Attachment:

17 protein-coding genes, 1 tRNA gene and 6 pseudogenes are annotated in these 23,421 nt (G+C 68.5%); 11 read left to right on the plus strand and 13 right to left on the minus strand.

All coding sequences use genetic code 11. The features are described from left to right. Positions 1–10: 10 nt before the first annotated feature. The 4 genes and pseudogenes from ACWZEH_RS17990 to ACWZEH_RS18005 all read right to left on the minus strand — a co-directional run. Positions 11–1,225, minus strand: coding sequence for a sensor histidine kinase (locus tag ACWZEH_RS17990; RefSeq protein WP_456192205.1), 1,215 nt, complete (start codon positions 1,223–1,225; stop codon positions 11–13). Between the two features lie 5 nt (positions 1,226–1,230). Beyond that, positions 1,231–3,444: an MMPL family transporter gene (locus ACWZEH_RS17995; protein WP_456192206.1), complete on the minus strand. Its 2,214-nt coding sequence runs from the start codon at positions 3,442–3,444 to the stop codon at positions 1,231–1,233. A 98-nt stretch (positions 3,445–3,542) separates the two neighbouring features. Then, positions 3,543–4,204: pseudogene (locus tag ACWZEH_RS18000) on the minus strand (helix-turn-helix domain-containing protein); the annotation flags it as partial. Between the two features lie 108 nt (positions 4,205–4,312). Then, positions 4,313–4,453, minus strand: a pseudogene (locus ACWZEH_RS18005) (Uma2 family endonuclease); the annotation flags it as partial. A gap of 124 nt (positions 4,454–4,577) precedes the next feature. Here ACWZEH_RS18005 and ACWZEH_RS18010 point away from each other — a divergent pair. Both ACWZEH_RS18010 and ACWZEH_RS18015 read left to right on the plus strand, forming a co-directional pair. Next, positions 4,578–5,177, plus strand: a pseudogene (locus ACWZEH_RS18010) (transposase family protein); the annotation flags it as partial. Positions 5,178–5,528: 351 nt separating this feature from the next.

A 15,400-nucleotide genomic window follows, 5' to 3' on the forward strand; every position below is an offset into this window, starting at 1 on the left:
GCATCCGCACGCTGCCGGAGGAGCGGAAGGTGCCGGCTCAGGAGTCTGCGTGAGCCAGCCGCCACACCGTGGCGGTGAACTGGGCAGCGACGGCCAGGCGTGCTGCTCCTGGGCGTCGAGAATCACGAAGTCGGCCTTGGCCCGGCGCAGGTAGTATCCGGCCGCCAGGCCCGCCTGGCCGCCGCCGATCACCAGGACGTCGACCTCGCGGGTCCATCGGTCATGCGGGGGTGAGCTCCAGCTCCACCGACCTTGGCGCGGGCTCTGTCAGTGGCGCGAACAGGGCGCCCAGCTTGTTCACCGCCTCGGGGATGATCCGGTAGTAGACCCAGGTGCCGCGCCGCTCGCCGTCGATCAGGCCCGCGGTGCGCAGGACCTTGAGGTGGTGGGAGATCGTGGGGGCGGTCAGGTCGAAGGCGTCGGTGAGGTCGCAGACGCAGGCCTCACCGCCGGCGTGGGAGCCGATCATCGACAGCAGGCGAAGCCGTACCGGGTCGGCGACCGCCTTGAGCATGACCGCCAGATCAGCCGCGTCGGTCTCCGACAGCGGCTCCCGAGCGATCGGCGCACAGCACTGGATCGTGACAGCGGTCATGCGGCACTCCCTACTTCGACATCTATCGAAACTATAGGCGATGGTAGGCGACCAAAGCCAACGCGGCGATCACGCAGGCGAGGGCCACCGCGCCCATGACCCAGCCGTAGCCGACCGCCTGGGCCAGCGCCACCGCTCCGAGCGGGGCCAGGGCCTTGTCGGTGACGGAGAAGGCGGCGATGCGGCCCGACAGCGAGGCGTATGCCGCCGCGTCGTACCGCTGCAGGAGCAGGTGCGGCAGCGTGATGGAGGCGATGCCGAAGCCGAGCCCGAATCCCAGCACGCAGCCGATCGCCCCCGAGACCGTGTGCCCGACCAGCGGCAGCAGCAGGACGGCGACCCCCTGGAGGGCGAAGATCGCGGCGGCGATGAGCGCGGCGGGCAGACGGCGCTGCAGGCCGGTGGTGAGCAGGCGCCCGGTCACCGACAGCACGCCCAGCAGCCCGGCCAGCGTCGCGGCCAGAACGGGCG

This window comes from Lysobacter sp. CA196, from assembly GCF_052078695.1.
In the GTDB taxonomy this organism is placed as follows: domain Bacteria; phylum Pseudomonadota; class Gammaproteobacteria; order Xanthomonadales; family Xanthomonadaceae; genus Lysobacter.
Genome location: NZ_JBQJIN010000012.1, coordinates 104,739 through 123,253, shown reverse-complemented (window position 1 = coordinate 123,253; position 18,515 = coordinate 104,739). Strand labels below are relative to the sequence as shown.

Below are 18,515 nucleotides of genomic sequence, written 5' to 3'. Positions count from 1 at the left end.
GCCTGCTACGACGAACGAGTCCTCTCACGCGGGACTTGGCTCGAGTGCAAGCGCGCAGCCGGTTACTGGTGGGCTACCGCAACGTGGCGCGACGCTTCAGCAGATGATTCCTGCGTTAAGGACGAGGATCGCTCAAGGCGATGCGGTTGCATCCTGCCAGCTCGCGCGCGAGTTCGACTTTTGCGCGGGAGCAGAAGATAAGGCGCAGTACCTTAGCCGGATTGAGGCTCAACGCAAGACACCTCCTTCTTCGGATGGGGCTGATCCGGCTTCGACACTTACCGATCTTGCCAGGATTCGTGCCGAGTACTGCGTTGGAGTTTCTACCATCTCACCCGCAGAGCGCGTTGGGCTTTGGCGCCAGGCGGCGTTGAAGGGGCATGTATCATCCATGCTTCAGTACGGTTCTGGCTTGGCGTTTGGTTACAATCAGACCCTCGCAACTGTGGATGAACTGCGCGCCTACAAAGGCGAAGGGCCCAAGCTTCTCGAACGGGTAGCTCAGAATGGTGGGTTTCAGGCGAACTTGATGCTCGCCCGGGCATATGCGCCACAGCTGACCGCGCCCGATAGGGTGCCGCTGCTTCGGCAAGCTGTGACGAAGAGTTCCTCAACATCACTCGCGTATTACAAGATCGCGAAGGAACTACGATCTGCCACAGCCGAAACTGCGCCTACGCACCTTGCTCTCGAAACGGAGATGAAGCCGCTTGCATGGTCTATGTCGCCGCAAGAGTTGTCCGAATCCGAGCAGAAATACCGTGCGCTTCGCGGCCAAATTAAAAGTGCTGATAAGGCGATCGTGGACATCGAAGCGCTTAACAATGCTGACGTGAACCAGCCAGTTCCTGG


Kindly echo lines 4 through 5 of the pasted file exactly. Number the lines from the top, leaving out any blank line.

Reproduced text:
GCATCCGCACGCTGCCGGAGGAGCGGAAGGTGCCGGCTCAGGAGTCTGCGTGAGCCAGCCGCCACACCGTGGCGGTGAACTGGGCAGCGACGGCCAGGCGTGCTGCTCCTGGGCGTCGAGAATCACGAAGTCGGCCTTGGCCCGGCGCAGGTAGTATCCGGCCGCCAGGCCCGCCTGGCCGCCGCCGATCACCAGGACGTCGACCTCGCGGGTCCATCGGTCATGCGGGGGTGAGCTCCAGCTCCACCGACCTTGGCGCGGGCTCTGTCAGTGGCGCGAACAGGGCGCCCAGCTTGTTCACCGCCTCGGGGATGATCCGGTAGTAGACCCAGGTGCCGCGCCGCTCGCCGTCGATCAGGCCCGCGGTGCGCAGGACCTTGAGGTGGTGGGAGATCGTGGGGGCGGTCAGGTCGAAGGCGTCGGTGAGGTCGCAGACGCAGGCCTCACCGCCGGCGTGGGAGCCGATCATCGACAGCAGGCGAAGCCGTACCGGGTCGGCGACCGCCTTGAGCATGACCGCCAGATCAGCCGCGTCGGTCTCCGACAGCGGCTCCCGAGCGATCGGCGCACAGCACTGGATCGTGACAGCGGTCATGCGGCACTCCCTACTTCGACATCTATCGAAACTATAGGCGATGGTAGGCGACCAAAGCCAACGCGGCGATCACGCAGGCGAGGGCCACCGCGCCCATGACCCAGCCGTAGCCGACCGCCTGGGCCAGCGCCACCGCTCCGAGCGGGGCCAGGGCCTTGTCGGTGACGGAGAAGGCGGCGATGCGGCCCGACAGCGAGGCGTATGCCGCCGCGTCGTACCGCTGCAGGAGCAGGTGCGGCAGCGTGATGGAGGCGATGCCGAAGCCGAGCCCGAATCCCAGCACGCAGCCGATCGCCCCCGAGACCGTGTGCCCGACCAGCGGCAGCAGCAGGACGGCGACCCCCTGGAGGGCGAAGATCGCGGCGGCGATGAGCGCGGCGGGCAGACGGCGCTGCAGGCCGGTGGTGAGCAGGCGCCCGGTCACCGACAGCACGCCCAGCAGCCCGGCCAGCGTCGCGGCCAGAACGGGCG

This window comes from Lysobacter sp. CA196, from assembly GCF_052078695.1.